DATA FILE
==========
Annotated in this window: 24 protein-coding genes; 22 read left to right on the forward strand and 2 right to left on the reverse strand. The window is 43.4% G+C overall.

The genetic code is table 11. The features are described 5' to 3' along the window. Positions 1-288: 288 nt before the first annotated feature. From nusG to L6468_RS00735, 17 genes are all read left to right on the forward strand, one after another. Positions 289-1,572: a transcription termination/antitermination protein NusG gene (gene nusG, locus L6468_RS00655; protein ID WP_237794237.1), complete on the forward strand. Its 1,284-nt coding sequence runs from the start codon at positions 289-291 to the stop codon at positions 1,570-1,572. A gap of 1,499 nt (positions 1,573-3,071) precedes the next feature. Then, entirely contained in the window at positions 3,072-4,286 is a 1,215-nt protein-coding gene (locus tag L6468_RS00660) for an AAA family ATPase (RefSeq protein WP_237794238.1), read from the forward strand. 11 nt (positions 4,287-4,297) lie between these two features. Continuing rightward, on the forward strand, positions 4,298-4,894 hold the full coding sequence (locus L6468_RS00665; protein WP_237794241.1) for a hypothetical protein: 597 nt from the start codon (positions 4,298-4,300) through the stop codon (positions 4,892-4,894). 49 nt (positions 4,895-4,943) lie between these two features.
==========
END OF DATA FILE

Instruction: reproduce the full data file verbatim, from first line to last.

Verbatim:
Annotated in this window: 24 protein-coding genes; 22 read left to right on the forward strand and 2 right to left on the reverse strand. The window is 43.4% G+C overall.

The genetic code is table 11. The features are described 5' to 3' along the window. Positions 1-288: 288 nt before the first annotated feature. From nusG to L6468_RS00735, 17 genes are all read left to right on the forward strand, one after another. Positions 289-1,572: a transcription termination/antitermination protein NusG gene (gene nusG, locus L6468_RS00655; protein ID WP_237794237.1), complete on the forward strand. Its 1,284-nt coding sequence runs from the start codon at positions 289-291 to the stop codon at positions 1,570-1,572. A gap of 1,499 nt (positions 1,573-3,071) precedes the next feature. Then, entirely contained in the window at positions 3,072-4,286 is a 1,215-nt protein-coding gene (locus tag L6468_RS00660) for an AAA family ATPase (RefSeq protein WP_237794238.1), read from the forward strand. 11 nt (positions 4,287-4,297) lie between these two features. Continuing rightward, on the forward strand, positions 4,298-4,894 hold the full coding sequence (locus L6468_RS00665; protein WP_237794241.1) for a hypothetical protein: 597 nt from the start codon (positions 4,298-4,300) through the stop codon (positions 4,892-4,894). 49 nt (positions 4,895-4,943) lie between these two features.